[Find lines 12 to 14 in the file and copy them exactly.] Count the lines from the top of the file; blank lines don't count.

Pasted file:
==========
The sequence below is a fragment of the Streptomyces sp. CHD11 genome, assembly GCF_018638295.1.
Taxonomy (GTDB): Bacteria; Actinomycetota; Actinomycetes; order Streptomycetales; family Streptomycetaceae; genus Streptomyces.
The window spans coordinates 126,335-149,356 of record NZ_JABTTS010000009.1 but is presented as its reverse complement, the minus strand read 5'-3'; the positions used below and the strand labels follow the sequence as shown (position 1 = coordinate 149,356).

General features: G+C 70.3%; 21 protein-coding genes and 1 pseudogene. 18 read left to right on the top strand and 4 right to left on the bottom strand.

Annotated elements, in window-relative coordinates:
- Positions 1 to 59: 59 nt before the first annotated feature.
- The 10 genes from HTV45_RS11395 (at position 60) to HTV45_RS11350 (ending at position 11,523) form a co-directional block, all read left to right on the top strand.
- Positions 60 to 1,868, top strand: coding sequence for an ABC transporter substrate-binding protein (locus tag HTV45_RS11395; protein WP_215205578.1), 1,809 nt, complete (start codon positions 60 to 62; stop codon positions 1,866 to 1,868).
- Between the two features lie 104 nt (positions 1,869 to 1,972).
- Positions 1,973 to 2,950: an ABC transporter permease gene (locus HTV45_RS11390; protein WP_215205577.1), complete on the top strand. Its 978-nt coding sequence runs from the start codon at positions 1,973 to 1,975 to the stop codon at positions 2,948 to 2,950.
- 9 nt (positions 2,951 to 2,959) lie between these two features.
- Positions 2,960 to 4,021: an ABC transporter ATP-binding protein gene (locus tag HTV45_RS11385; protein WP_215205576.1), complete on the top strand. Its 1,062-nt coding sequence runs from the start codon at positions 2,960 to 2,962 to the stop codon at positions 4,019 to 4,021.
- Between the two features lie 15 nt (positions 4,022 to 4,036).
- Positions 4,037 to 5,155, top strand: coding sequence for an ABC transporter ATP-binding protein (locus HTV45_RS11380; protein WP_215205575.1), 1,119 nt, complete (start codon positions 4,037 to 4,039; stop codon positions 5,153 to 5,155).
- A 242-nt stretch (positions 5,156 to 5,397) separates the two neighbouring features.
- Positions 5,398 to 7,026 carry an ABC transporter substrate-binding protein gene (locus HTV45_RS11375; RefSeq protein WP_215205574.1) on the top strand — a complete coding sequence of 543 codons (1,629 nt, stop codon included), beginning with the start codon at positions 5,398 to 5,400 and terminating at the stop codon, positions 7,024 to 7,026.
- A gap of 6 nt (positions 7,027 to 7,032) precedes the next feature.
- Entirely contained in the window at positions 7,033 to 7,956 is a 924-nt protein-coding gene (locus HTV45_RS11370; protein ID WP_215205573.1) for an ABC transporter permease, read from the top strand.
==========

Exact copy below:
- Positions 2,960 to 4,021: an ABC transporter ATP-binding protein gene (locus tag HTV45_RS11385; protein WP_215205576.1), complete on the top strand. Its 1,062-nt coding sequence runs from the start codon at positions 2,960 to 2,962 to the stop codon at positions 4,019 to 4,021.
- Between the two features lie 15 nt (positions 4,022 to 4,036).
- Positions 4,037 to 5,155, top strand: coding sequence for an ABC transporter ATP-binding protein (locus HTV45_RS11380; protein WP_215205575.1), 1,119 nt, complete (start codon positions 4,037 to 4,039; stop codon positions 5,153 to 5,155).